our table cloth seemed more white

i shouldn’t have done it
hindsight being holy fuck

the check was paid

our table cloth seemed more white
because we were in kentucky

i remember the moment
a gust of wind violated
the stoic iron tables
where we held
doomed court
along the river promenade

that look is his eyes
what it was to see a man’s heart break

a red sea
parted in his tea cup

the pitcher of cream
screamed blasphemy

bridge lights shook into new evening green
fearing the blackening sky

when i admitted
to him
and the over priced pastries

that you were loved best
and kept
with the word


greetings from the colonies

it is sacrilege for me to say
i don’t care for the 4th of july

staking our independence perpetually
on someone else’s claim

i’m not unpatriotic for saying
every death in battle
is a death in vain

blowing our thumbs off
detonating explosives
is an american tradition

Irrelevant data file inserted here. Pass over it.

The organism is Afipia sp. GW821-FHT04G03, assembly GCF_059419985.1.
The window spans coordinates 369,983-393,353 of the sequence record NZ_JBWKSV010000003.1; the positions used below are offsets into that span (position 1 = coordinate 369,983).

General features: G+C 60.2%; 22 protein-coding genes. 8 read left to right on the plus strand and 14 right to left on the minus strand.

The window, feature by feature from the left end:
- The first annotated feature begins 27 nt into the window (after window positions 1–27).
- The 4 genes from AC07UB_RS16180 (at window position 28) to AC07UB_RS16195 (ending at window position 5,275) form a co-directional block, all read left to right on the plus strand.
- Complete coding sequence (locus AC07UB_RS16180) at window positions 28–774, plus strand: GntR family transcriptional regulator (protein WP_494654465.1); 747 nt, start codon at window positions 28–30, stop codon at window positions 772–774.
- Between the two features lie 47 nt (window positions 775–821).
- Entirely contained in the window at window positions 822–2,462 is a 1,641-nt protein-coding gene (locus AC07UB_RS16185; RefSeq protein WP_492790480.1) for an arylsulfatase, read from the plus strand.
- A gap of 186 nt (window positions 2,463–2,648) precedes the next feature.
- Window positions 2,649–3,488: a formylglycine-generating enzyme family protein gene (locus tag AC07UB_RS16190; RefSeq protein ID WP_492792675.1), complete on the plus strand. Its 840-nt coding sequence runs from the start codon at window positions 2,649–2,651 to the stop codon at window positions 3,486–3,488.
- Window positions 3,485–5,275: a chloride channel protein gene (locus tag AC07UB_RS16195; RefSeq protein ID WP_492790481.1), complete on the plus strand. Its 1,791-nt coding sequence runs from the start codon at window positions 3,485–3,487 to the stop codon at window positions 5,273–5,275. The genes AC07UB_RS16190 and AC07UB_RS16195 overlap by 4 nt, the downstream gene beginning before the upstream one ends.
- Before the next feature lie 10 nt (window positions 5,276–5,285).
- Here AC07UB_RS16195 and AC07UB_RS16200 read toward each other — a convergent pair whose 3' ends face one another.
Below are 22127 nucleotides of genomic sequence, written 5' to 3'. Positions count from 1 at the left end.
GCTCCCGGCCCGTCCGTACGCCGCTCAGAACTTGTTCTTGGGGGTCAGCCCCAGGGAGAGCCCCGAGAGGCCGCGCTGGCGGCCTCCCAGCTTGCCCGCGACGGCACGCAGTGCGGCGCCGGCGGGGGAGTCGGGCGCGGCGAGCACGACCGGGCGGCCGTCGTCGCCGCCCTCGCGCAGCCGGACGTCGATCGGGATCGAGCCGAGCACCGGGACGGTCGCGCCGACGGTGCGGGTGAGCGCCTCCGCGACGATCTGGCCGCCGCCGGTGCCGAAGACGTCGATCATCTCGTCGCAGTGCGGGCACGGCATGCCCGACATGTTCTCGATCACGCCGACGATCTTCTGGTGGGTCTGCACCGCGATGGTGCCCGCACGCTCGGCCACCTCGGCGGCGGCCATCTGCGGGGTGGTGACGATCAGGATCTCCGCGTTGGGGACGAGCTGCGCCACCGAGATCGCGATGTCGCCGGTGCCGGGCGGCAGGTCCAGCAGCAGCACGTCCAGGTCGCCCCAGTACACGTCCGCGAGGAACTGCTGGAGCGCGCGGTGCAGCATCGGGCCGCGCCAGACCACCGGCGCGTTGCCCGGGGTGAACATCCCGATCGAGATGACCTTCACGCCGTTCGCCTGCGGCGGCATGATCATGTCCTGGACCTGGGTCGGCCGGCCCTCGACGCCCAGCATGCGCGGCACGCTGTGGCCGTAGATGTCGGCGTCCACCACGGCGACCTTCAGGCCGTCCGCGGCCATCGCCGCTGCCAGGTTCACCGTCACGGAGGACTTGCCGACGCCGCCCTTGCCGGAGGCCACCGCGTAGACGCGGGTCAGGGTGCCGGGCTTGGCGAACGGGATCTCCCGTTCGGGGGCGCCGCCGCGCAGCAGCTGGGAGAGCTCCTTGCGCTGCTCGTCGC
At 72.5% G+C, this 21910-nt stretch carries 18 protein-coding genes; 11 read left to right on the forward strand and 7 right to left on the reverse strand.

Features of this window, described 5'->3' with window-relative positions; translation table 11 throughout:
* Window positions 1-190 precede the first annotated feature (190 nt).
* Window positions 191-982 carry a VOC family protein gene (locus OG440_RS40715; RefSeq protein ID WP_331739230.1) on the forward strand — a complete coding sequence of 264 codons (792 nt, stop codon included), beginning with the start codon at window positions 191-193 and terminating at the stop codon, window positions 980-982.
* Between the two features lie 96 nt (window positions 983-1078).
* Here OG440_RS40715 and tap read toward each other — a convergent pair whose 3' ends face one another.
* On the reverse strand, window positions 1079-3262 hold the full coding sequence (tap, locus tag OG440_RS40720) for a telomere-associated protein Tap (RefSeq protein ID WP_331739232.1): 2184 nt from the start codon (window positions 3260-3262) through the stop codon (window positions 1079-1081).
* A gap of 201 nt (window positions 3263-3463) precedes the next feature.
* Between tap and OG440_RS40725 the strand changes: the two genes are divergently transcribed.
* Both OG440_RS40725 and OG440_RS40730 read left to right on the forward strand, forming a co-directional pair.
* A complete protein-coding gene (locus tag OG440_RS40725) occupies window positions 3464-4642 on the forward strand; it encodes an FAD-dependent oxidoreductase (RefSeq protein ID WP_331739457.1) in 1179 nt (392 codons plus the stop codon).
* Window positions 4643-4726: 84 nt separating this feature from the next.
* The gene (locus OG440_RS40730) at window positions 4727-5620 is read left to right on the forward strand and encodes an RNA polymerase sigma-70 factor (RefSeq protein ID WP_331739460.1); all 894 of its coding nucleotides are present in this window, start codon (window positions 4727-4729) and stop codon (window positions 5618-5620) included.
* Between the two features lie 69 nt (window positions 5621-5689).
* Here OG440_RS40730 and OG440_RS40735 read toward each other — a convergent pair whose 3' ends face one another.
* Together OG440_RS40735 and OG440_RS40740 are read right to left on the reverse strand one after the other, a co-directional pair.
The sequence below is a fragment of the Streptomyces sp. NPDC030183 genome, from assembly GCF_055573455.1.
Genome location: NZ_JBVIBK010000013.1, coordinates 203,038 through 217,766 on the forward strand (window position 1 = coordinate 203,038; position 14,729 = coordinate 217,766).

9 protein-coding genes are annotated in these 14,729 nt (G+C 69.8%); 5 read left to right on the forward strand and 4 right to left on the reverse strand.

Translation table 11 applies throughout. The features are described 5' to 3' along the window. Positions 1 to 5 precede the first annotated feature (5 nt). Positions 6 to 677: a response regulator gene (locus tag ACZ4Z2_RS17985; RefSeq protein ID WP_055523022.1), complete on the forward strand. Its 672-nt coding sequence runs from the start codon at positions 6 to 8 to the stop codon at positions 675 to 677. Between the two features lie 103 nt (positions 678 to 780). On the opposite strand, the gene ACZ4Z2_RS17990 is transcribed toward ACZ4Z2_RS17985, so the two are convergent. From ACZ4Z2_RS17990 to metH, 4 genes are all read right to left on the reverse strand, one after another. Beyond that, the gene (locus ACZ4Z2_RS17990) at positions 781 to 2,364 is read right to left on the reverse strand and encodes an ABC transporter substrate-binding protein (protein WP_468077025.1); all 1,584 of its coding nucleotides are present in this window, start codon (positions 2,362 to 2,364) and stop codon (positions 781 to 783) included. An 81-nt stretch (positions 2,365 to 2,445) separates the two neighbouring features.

if we love our troops so much
let’s stop finding new and improved ways
for them to die

we sailed on a refugee ship from religious oppression
so that we could become more oppressive

the dutch wouldn’t let us stay more than a few nights
they didn’t want our puritanical bullshit
fucking up their children’s minds

my grandmother’s ghost
beaded with genocide
told me
you can’t discover a place
where other people are already living

america was built on a native graveyard

that’s why our culture is plagued
by angry poltergeists
and our child’s hands are glued
to a static tv
listening to paul revere
they’re here

the british weren’t so bad


i love tea

Jazz Music poetry Short Stories Uncategorized Urban Legends

god lives in your mother’s kitchen

you are lovely
in your late morning robe

my ears have forgotten alarm clocks exist

invited to the table
by a red rosebush
i have tea with my closest ghosts


god lives in your mother’s kitchen